CFP 2020 – English

What has happened to counterculture? History of the cultural wars during de second half of the 20th Century

Edited by Juan Carlos Fernández Serrato (Universidad de Sevilla)

IC Journal (, an open access journal listed at SCOPUS and Thomsom Reuters ESCI, aims to focus its attention to the influence of contraculture in the current contentious cultural dynamics.

The aim of this monograph is to offer a historical overview of the development of the different forms of counterculture emerging in the West during the 1950s, with the progressive domination of mass culture and the modes and fads of pop living. Since around 1965 until the end of the 1970s, it seemed as if the cultural revolution deriving from rock music and the hippy generation was going to bring about the social changes that it had indeed envisaged. Counterculture or underground culture was a combination (seldom more than a proposal for changes in social customs and ideas) of diverse currents of critical thinking, emerging largely but not exclusively among North American and European youths, in the main white university students. Such currents include the civil rights movements, the New Left, the reviews of Marxism from the approach proposed by Herbert Marcuse (1955 and 1964), the echoes of the May 1968 student revolts in France, the spiritual revolution of psychedelic culture revolving around LSD and the quest for freedom from the establishment promoted by the beatnik writers in the 1950s, the pop reinterpretations of mystical Eastern philosophies and rock music as the main vehicle of cultural communication. For the first time in Western history, it was possible to speak of the advent of a ‘youth culture’, which first of all represented the desire for identity and the frustrations of North American teenagers, before mutating to dominate the production and consumption standards of mass culture and, at the same time, to generate discourses aimed at subverting and socially transforming the established order.

These two cultures, respectively called ‘mainstream’ and ‘underground’ at the beginning of the 1970s, have prevailed in a contemporary cultural logic to the point that it would be possible to talk about a ‘pop archiculture’ (Fernández Serrato, 2005) as the bedrock of the socio-semiotic devices of the cultural industry in postmodernity. The intention of the three consecutive issues proposed by IC, Revista Científica de Información y Comunicación is to gain further insights into the sociocultural genealogy of our present.

The first monograph—of a series of three—attempts to enquire more specifically into the historical and genetic dimensions of the social freedom discourses and politics resulting from underground culture and which would later pave the way for the so-called ‘counterculture’. The fact that many of the subversive or merely marginal discourses ended up forming part of the very core of the mass culture industry in subsequent decades, losing therefore all of their potential for rebellion, critique and for driving social change (rock ‘n’ roll, of course, but also orientalism, mysticism, drug culture, individualism—once it had shed its primitive anarchical character—youth subcultures, etc.) is paradoxical to say the least. Gaining a better understanding of the nature, constraints and crystallisation of countercultural discourses, genres and rhetoric, as well as their social effects, in the construction of the ‘world-culture’ of globalisation, are among the objectives pursued by IC.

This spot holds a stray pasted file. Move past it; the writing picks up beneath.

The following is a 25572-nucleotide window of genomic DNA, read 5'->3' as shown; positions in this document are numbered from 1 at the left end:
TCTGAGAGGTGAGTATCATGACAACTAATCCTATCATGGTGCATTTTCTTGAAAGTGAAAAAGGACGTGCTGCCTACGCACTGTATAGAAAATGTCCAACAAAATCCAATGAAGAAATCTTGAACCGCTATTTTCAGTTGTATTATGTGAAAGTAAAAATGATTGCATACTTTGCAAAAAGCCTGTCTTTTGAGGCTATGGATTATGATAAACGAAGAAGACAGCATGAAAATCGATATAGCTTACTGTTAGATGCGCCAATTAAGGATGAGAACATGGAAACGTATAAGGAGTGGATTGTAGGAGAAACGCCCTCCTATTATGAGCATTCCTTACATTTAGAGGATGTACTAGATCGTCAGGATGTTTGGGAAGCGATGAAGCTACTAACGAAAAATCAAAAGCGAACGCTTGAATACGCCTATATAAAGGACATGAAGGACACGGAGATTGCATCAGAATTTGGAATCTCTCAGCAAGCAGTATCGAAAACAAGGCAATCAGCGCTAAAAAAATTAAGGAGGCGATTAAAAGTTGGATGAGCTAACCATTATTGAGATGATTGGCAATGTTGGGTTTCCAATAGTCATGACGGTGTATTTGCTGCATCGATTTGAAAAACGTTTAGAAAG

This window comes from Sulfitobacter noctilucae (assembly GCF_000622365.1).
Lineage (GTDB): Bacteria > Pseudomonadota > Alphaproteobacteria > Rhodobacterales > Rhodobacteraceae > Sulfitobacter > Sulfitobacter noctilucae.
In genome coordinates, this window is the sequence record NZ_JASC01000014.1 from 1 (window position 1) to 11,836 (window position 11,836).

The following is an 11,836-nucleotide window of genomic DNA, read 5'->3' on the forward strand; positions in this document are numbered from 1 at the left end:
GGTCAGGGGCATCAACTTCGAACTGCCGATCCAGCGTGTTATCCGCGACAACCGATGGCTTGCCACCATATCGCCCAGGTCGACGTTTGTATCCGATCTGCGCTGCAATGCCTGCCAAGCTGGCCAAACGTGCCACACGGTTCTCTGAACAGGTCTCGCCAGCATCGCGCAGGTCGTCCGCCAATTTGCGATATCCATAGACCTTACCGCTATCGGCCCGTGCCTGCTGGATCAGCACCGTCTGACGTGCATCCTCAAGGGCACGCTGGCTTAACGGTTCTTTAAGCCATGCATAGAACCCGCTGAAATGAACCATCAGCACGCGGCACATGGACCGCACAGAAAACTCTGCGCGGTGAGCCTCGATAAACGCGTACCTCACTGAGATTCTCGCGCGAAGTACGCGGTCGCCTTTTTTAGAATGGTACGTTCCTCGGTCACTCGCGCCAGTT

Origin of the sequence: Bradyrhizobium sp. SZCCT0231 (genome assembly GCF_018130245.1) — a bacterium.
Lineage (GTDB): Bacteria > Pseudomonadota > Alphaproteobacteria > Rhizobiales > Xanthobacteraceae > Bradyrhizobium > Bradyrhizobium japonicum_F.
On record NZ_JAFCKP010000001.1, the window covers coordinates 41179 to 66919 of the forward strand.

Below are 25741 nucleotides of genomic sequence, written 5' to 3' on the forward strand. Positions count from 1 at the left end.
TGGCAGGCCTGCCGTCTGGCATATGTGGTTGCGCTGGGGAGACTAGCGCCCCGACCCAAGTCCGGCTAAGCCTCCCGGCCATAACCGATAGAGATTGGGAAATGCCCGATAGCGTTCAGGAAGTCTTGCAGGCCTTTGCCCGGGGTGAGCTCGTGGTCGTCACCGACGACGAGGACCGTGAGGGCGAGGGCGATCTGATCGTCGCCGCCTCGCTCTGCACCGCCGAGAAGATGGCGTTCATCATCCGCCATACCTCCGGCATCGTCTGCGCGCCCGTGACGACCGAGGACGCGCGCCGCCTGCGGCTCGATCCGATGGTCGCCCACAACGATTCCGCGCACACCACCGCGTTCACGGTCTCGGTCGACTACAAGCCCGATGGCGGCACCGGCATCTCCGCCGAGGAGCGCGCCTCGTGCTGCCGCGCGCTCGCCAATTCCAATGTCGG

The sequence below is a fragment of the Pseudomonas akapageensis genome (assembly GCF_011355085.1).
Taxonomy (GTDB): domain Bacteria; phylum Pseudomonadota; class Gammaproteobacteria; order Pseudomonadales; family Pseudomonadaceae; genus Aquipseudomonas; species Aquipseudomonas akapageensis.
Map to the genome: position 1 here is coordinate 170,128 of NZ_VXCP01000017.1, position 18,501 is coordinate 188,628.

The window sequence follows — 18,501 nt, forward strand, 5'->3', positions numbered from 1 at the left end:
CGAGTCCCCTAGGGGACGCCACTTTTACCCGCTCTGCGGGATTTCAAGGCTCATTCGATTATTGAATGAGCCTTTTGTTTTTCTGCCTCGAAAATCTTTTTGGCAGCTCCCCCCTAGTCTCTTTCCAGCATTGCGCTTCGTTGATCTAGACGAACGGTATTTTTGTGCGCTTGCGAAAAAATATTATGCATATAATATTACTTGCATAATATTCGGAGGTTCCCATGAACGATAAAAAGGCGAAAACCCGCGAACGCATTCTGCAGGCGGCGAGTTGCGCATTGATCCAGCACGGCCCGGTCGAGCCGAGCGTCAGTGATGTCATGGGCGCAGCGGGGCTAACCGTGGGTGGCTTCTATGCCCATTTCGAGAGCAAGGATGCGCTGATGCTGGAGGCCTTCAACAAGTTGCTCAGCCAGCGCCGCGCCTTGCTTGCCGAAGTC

The topics proposed for the monograph are as follows:

Countercultural discourses. As with all symbolic production, counterculture produced its own discourses (rock ‘n’ roll) and altered existing ones (comics, films, journalistic writing, plastic arts, etc.) through which it disseminated its way of understanding the critique of customs and subversion against dominant ideologies. In this section, authors are encouraged to enquire into the characteristics, rhetoric and discursive operations of transformation that took place in the generation of symbolic products by counterculture.

Countercultural imaginaries. What were the flows of cultural meanings that led to the emergence of counterculture? What were its philosophical and/or ideological foundations? Was counterculture an undesired ‘outgrowth’ of the symbolic logics of mass culture? Did counterculture manage to create a more or less structured system of principles, values and social meanings?

Countercultural politics. Anti-establishment political activism was at the root of the social upheaval of the counterculture movements, but what were its links to the ideologies and forms of political organisation of the collectives and organisations that adopted it as their banner? Was there a natural coincidence between the radical political activism and the symbolic productions of counterculture or were the discourses of underground culture leveraged as propaganda vehicles?

Keywords: counterculture, underground, pop, New Left, rock, hippy culture, psychedelia, neo-mysticisms.

Deadline for submitting papers: 30 April 2020

More information for actors available at:

Besides this monographic theme, IC Journal also publishes articles about communication from a critical perspective in its section «Miscelánea».

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